The Guide From Semalt: Nine Steps To Planning Website Content
It gets difficult for website owners to plan and develop content for their users, while collaborating with others. However, it is still always possible to manage website content efficiently
Max Bell, the Customer Success Manager of Semalt, advices following nine steps as a guide for getting and publishing the right content
1. Evaluate Current Copy
Before anything else, an evaluation of the current copy is prudent as it identifies errors or things that need to be updated. Classifying the content and assigning specific objectives for these groups makes it easier to ensure that the site delivers valuable material only.
2. Identify the Target Audience
A business should know who it is speaking to before creating content. Understanding or identifying the target audience help to provide clarity during the planning. It gauges whether the information one intends to include is necessary or clear enough. It also identifies the primary, secondary, and tertiary audiences to ensure that the site caters for all its visitors.
3. Use Sitemaps
Sitemaps act as blueprints. Without it, a site may not accomplish all its objectives or assign content to its relevant page. Many different programs and software suites exist to help design and organize information on a website. Such examples are such as the Organization Chart in Microsoft Word and the free cross-platform XMind tools. Begin with bulk content to see if a single page can contain it all or may need subpages. By doing all this, it becomes possible to prioritize and rearrange items on the website.
4. Collaborating with Others
Involving other people in reviewing and editing guarantees that content contains no grammatical errors and makes sense to others. Collaboration allows other parties to contribute. Single files for all content limit the possibility of these interactions and content developers need to avoid it. Google Docs and JumpChart are website content collaboration tools that allow multiple users to provide feedback.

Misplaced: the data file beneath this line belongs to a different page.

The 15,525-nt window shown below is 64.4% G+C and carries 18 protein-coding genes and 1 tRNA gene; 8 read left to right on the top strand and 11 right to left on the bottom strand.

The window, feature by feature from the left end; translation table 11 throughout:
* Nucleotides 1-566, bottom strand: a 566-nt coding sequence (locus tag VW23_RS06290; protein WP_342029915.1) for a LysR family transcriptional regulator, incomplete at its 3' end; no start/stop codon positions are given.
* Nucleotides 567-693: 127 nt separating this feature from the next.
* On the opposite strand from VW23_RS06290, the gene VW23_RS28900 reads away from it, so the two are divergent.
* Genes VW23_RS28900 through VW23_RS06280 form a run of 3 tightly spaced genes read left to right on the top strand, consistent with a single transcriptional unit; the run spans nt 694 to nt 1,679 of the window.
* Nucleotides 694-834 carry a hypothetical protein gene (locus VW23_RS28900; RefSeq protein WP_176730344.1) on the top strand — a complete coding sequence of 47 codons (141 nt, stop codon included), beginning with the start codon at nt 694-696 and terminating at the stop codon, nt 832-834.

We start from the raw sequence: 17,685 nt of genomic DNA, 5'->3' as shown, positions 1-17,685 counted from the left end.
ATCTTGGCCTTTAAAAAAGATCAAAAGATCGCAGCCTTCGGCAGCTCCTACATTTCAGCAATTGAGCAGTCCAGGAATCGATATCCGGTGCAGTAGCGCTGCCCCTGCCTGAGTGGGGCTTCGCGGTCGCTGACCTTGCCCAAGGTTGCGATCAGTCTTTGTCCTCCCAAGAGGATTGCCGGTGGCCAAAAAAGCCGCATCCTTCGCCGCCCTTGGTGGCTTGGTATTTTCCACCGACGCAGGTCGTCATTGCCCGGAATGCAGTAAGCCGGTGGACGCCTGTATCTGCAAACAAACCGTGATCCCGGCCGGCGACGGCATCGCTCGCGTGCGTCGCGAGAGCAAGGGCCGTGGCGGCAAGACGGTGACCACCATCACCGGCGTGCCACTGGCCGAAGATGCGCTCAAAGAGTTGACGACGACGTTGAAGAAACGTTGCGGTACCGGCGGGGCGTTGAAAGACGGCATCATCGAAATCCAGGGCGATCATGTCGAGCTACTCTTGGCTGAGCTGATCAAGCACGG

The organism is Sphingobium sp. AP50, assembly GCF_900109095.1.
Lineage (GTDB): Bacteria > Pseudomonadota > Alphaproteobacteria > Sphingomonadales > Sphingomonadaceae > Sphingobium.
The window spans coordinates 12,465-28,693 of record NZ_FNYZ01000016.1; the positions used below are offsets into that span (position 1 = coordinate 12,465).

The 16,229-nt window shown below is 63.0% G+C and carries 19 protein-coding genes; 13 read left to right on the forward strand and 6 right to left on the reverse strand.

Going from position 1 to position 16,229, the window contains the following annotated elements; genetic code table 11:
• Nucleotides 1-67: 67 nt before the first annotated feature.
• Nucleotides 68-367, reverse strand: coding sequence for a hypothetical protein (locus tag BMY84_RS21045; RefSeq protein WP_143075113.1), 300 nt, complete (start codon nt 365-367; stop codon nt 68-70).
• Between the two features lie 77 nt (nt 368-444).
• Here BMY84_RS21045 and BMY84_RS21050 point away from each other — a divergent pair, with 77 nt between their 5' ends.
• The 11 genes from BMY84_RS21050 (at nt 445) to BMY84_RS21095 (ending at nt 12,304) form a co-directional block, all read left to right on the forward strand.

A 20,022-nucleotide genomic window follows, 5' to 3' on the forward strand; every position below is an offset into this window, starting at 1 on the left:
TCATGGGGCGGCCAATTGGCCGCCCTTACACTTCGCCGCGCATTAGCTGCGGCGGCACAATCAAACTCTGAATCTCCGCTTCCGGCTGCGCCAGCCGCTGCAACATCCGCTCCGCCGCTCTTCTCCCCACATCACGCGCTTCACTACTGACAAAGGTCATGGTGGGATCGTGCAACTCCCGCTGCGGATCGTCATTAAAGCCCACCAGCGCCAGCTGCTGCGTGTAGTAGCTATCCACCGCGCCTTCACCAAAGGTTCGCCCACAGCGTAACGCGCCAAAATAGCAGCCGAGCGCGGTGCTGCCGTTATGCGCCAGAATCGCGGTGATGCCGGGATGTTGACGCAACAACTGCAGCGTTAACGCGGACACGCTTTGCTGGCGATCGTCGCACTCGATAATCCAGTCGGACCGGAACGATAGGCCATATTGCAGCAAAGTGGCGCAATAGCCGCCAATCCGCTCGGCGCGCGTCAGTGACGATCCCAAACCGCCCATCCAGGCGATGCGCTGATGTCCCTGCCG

5. Telling Versus Selling the Story
Some people feel that their websites present a chance to talk about the business's story. Contrary to this, it should tell the stories of other people who may have benefited from engaging with the products or services offered on the site. All that matters is evidence and said in an understanding manner. The product or service needs to fill a need gap, with easy-to-read points as to the benefits that accrue to the user.
6. Write for Humans and Search Engines
The business should not insert many keywords in content, to the point that it loses its meaning or becomes unreadable. Including these terms throughout the text naturally ensures that readers will see the content. Also, using semantic keywords to replace core keywords does not change the original meaning of the material.
7. Make an Action Oriented Copy
At the end of the content, there should be a text telling visitors what step they should take next. An email address or contact page link allows an easy action for consumers while the business is still at the top of their minds.
8. Visual Appeal
Including supporting images, charts, and illustrations ensures that the copy looks as good as it is useful. Breaking text with larger pull quotes or testimonials, or using bullet lists comes in handy for users that opt to look through texts. The typeface of the copy has a significant role to play in ensuring the legibility of the copy.
Setting concrete deadlines for individuals and teams makes sure that projects remain on track. One way to do this is to group content creation into relevant chunks and work on one at a time. The about section should be among the first since it sets the tone and identifying what to focus on as the project progresses. Deadlines help establish when to submit the work for review with stakeholders, and when to compile all content into the site.
Website planning requires time to plan and implement the strategy. Through this way, it gets easier to present quality and error-free content on a site.